Ideally, you should mist your air plants 2-3 times a week, but this depends on the humidity level in your home. If you live in a particularly humid climate you may be able to mist your plants less frequently.
The hotter and dryer the environment the more frequently you will need to mist your Tillandsia. In contrast, in the winter months, you can probably mist your plants less frequently as the weather is much cooler then.
It’s best to monitor your air plants and adjust the misting frequency as needed. Remember that maintaining a consistent humidity level is essential for the overall health of your plants.
Benefits of Misting Air Plants
One of the main benefits of misting air plants is to provide them with supplemental moisture that is essential for their growth. Tillandsia is typically found in humid environments in their natural habitat, so misting helps simulate those conditions indoors.
When you mist your air plants, you’re not only providing them with vital moisture but also helping them absorb essential nutrients from the air. This promotes healthy growth and contributes to their overall well-being.
Misting also helps to remove dust and debris from your plant’s leaves enabling them to absorb moisture more easily through their tiny trichomes. Trichomes are the hair or crystal-like structures that cover Tillandsia leaves and in some species give them a silver or white appearance.
It’s important to remember that some species of Tillandsia prefer soaking rather than misting. We have an excellent article on how best to water air plants with further information.
How To Mist Air Plants In Bloom
To preserve your air plants flowers, it’s important to be mindful when misting your Tillandsia. It is advisable to keep the flowers as dry as possible. The presence of water on the blooms can have negative effects such as shortening the blooming period and potentially causing wilt or rotting.
Try to avoid misting the blooms as much as possible. This isn’t easy but taking care to avoid the flowers will help to prevent botrytis or fungal growth and ruin an otherwise beautiful display of color.
Misting Xeric And Mesic Air Plants
When it comes to misting air plants, understanding the difference between xeric and mesic varieties is the key to good watering.
Xeric air plants originate from arid climates and can thrive with minimal water compared to the mesic varieties. Xeric Tillandsia often has broader and stiffer leaves and is usually covered in more trichomes (tiny hair-like structures that absorb water), often giving them a white or silver appearance.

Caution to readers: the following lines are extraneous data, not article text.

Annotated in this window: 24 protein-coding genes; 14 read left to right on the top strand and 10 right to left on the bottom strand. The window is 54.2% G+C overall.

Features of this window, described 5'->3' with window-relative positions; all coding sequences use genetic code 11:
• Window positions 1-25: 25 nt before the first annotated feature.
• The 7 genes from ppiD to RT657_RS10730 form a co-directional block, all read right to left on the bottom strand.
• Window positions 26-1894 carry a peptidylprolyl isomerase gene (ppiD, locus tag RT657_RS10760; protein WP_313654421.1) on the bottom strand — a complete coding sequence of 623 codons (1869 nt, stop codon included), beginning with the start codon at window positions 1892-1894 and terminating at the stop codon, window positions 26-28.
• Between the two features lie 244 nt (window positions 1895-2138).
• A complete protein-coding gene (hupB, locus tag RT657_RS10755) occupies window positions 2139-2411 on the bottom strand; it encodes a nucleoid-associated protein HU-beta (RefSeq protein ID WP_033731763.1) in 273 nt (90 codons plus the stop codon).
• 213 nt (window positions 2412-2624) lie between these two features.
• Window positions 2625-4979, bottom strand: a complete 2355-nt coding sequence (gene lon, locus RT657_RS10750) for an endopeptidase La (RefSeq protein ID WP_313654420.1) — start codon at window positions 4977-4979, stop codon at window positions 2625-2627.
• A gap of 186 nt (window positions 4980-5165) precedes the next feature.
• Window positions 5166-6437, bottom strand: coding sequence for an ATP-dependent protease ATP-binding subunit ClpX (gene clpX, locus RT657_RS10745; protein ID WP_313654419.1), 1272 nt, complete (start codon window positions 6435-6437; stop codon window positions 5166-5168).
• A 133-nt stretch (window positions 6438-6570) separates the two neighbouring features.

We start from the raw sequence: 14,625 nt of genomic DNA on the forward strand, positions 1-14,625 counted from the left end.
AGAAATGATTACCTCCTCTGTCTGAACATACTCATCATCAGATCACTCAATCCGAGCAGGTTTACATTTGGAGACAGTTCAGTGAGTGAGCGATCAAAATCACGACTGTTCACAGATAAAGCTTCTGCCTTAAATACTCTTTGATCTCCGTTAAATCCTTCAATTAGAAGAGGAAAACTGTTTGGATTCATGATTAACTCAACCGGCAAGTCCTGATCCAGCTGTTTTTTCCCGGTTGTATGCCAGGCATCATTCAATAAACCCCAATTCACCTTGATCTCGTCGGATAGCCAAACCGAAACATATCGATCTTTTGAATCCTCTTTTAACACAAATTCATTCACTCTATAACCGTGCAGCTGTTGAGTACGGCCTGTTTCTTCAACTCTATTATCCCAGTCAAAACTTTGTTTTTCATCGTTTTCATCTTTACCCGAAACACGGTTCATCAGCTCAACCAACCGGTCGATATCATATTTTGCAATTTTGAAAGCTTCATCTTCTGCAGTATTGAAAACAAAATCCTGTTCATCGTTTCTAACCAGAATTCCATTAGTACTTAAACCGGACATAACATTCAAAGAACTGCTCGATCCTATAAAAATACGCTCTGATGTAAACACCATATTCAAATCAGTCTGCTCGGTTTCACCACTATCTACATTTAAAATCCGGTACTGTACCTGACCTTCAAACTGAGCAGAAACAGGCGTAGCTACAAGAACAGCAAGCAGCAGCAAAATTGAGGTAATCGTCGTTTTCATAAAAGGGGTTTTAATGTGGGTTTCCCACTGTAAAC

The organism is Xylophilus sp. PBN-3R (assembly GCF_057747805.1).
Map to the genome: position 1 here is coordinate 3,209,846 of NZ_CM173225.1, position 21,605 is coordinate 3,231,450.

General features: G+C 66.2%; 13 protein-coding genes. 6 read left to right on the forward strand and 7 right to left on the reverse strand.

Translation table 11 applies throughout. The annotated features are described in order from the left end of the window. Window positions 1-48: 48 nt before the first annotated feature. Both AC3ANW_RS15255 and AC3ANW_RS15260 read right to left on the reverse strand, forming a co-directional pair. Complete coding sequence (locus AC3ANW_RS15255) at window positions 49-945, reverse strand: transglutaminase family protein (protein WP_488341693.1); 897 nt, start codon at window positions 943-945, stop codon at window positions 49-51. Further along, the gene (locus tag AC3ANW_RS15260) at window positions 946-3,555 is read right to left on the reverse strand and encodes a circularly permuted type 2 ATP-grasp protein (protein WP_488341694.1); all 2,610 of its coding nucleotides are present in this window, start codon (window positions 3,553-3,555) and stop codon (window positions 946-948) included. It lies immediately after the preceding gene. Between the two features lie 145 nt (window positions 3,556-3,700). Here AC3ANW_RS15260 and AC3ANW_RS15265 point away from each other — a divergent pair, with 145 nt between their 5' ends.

Some examples of xeric varieties are:
- T. Circinata
- T. Tectorum
- T. Xerographica.
In contrast, mesic air plants are typically found in humid environments like tropical forests and need more water to thrive. Mesic Tillandsia typically has thinner and more fleshy leaves that are greener in appearance. It’s important to note though, that mesic varieties often have numerous trichomes as well but as a general rule they rarely cover the entire plant.
Some examples of mesic varieties are:
- T. Andreana
- T. Bulbosa
- T. Brachycaulos.
Gathering Supplies And Tools For Misting Air Plants
Other than water, misting air plants may require some additional supplies. Here’s a short list of items that you may find useful.
Spray bottle – A decent spray bottle with a good nozzle will atomize the water, creating a fine mist that can be absorbed easily by the plant’s leaves. Choose a non-transparent or opaque bottle to help prevent mold, bacteria, and algae from growing on the inside.
Towel – When you’ve finished misting your air plants it’s a good idea to place them on a towel or paper towel during the drying process. A towel will absorb any excess water that runs off your plants and prevent the accumulation of standing water beneath them while drying.
Air plant fertilizer – Air plants need fertilizing occasionally to keep them healthy. Tillandsia fertilizer is carefully formulated and contains the necessary nutrients and minerals they need to grow. I use a spray bottle with a pre-mixed fertilizer to make the job quick and easy.
Micro-climate meter – This item is not essential for misting but it’s a useful tool to own. If you’re addicted to Tillandsia like me, you may want to invest in a micro-climate meter. These devices measure temperature, humidity, and light levels, helping you create the ideal environment for your plants to thrive.
By keeping these additional supplies close to hand, you’ll always be prepared and ready to mist your air plants.